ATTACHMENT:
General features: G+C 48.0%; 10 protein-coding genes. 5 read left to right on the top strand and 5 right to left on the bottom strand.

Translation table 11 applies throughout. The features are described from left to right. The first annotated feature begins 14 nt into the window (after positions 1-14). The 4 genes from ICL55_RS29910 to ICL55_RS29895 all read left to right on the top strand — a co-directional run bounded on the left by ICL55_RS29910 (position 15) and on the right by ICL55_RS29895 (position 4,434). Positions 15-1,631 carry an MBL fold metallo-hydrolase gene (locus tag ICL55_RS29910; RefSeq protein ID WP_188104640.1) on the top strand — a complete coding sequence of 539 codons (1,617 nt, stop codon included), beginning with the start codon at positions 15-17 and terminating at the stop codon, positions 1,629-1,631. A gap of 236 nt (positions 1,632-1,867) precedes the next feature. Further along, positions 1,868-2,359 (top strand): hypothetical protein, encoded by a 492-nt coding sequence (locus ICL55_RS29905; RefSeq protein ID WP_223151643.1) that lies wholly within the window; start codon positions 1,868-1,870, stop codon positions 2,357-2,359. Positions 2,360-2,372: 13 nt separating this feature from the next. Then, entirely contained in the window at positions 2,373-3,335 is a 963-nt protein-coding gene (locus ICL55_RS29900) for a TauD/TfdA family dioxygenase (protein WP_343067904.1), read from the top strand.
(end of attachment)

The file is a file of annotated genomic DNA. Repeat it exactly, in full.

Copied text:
General features: G+C 48.0%; 10 protein-coding genes. 5 read left to right on the top strand and 5 right to left on the bottom strand.

Translation table 11 applies throughout. The features are described from left to right. The first annotated feature begins 14 nt into the window (after positions 1-14). The 4 genes from ICL55_RS29910 to ICL55_RS29895 all read left to right on the top strand — a co-directional run bounded on the left by ICL55_RS29910 (position 15) and on the right by ICL55_RS29895 (position 4,434). Positions 15-1,631 carry an MBL fold metallo-hydrolase gene (locus tag ICL55_RS29910; RefSeq protein ID WP_188104640.1) on the top strand — a complete coding sequence of 539 codons (1,617 nt, stop codon included), beginning with the start codon at positions 15-17 and terminating at the stop codon, positions 1,629-1,631. A gap of 236 nt (positions 1,632-1,867) precedes the next feature. Further along, positions 1,868-2,359 (top strand): hypothetical protein, encoded by a 492-nt coding sequence (locus ICL55_RS29905; RefSeq protein ID WP_223151643.1) that lies wholly within the window; start codon positions 1,868-1,870, stop codon positions 2,357-2,359. Positions 2,360-2,372: 13 nt separating this feature from the next. Then, entirely contained in the window at positions 2,373-3,335 is a 963-nt protein-coding gene (locus ICL55_RS29900) for a TauD/TfdA family dioxygenase (protein WP_343067904.1), read from the top strand.